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Week In Politics: Looming Unemployment Cuts And Income Inequality


So the lowest unemployment rate in five years, down to 7 percent. To talk about the economic picture, and more from this week's news, I'm joined by our regular Friday political commentators - David Brooks, of The New York Times; and E.J. Dionne, of The Washington Post and Brookings Institution. Welcome back to you both.

DAVID BROOKS: Good to be here.

E.J. DIONNE: Good to be with you.

BLOCK: So David, let's start with you. We saw the government shutdown not long ago, fight over the debt limit, ongoing wrestling in Congress over budget cuts and the sequester. But the jobs market seems to be shrugging all of this off. What's the message?

BROOKS: These are surface epiphenomena, as Marx would say. So the government did some harm to the economy, but the economy is still reasonably strong, but there are these underlying trends. And the underlying trends are, as the president said this week, inequality and social mobility. And so I think we're shaking off some of the worst effects that the government has done to the economy and now, we're sort of back to the basic structural health of the economy.

BLOCK: E.J., I'm going to get back to that economic inequality question in a second, but we did hear the speaker of the House, John Boehner, today say that the positive signs in this jobs report should discourage calls for more emergency government stimulus. Does this strengthen the hand of people who would say that the government should not be extending emergency unemployment benefits for the unemployed, for the long-term unemployed?

DIONNE: Well, I don't think it should. I mean, on the whole, this is - as my Washington Post colleague Neil Irwin said - a merry Christmas, happy Hanukkah jobs report. I mean, this is the best one we have seen a while. But there are still serious pockets of unemployment. Seven percent is still not a great unemployment rate.

Unemployment among younger people, among teenagers, is at 20 percent. For people without a high school diploma, it's a 10.8 percent. So the economy is on a better road - we've produced over 2 million jobs this year. But we're not there yet. And so I hope that the Fed does not abruptly begin to pull out its own stimulus, and I think we could still use some help to drive this down another couple of points - the unemployment rate.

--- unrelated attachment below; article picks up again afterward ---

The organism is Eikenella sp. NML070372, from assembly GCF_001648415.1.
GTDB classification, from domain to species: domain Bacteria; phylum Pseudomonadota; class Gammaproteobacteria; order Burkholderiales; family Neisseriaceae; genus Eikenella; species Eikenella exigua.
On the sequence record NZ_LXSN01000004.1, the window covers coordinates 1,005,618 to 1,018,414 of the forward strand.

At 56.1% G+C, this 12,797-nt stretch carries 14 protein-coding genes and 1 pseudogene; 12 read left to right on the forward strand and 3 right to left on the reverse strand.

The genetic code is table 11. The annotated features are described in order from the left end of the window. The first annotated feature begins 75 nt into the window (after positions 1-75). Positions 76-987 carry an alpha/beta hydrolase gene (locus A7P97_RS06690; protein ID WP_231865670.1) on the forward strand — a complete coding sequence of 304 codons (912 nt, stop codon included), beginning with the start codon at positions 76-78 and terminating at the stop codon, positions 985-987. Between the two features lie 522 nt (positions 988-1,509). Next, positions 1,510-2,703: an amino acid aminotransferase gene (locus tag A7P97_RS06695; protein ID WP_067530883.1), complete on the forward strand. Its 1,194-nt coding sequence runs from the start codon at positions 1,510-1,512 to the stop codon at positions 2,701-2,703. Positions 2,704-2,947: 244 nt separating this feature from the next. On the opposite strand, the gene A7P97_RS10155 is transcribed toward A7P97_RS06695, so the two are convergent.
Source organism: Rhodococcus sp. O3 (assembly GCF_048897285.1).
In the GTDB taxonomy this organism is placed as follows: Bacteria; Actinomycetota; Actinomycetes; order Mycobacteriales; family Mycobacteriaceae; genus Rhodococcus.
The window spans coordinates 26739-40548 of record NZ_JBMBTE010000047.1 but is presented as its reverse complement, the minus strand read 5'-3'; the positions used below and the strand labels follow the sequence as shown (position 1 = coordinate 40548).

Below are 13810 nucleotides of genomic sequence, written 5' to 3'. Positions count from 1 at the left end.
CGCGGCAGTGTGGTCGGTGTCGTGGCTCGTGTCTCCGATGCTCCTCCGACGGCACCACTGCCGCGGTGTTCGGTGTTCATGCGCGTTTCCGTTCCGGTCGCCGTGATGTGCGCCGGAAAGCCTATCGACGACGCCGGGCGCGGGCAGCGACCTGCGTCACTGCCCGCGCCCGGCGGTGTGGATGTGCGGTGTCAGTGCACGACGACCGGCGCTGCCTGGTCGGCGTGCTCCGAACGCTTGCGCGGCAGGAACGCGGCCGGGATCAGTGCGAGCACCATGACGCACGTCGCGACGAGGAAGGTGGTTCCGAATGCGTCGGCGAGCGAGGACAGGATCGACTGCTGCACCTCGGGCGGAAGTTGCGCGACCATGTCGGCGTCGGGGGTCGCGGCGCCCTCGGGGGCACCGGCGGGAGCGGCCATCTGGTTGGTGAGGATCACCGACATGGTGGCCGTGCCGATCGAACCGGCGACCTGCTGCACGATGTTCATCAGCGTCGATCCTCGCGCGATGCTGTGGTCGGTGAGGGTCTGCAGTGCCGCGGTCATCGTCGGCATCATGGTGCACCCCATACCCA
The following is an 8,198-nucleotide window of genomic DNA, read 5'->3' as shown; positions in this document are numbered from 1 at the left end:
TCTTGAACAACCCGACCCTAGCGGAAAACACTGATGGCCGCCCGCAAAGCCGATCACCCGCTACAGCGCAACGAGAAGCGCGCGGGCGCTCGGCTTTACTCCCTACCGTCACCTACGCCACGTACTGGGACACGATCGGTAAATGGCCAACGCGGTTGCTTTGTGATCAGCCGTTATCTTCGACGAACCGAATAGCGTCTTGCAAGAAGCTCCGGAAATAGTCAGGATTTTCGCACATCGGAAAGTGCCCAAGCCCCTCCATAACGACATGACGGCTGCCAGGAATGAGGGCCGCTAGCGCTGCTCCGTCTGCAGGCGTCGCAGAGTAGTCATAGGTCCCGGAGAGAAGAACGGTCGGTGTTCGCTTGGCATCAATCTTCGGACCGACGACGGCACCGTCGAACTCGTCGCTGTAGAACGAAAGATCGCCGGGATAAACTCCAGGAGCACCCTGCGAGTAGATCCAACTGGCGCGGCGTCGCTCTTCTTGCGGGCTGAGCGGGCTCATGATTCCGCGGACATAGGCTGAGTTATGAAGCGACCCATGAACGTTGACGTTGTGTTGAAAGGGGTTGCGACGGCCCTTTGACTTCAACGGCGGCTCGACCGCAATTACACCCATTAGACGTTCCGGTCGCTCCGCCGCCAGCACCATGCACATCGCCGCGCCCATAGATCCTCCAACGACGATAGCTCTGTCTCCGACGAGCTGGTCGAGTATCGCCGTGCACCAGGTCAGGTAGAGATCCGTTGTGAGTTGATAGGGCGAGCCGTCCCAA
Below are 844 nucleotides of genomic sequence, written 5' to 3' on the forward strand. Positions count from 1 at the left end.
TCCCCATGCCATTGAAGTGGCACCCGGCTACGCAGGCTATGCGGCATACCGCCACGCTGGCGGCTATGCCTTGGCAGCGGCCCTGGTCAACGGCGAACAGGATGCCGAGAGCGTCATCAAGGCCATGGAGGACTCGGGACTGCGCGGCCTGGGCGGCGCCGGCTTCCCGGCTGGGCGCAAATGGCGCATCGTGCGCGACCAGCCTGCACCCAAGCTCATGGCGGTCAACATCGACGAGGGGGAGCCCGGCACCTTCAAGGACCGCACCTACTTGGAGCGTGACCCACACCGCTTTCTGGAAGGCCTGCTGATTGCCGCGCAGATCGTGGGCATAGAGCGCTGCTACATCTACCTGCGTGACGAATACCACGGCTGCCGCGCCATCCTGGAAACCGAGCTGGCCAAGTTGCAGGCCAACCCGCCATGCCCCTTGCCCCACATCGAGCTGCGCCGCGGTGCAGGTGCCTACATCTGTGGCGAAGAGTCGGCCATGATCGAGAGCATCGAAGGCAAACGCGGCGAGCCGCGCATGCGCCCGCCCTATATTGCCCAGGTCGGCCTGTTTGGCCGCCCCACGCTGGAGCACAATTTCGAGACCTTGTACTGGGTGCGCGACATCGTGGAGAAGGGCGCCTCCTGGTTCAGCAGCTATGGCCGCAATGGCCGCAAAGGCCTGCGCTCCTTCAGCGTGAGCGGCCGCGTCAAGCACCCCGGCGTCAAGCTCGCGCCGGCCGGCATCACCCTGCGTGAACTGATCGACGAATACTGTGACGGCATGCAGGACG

BLOCK: Well, let's talk about President Obama's speech on Wednesday. It was a long speech all about upward mobility and growing economic inequality in this country. And he was making the argument - in his words - that the basic bargain at the heart of our economy has frayed.


PRESIDENT BARACK OBAMA: A relentlessly growing deficit of opportunity is a bigger threat to our future then our rapidly shrinking fiscal deficit.


BLOCK: And E.J., President Obama was calling for, among other things, raising the minimum wage. Did you hear a shift in tone or message here, or is this something we've heard from him before?

DIONNE: Well, I think it's a consistent message, but I think it was a very strong and, in some ways, his most coherent argument about inequality and also declining social mobility. I think two - I think several important things. One is he linked inequality to declining social mobility, very dramatic numbers about how, if you're stuck at the bottom 20 percent you've only got one chance in 20 to make it to the top.

So inequality is not just about inequality, but our American dream, the whole idea is in jeopardy. And that quotation you just played was important. You know, he had been very involved, really, in spreading the word that the deficit is a central issue. He is really saying, wait a minute, growth matters more, lowering inequality matters more.

And the last thing, I think that he is really taking a turn here. He is saying to the Republicans, if you're against my healthcare proposal, this proposal is a practical thing to reduce inequality. What do you guys have to say about healthcare in particular and about reducing inequality generally?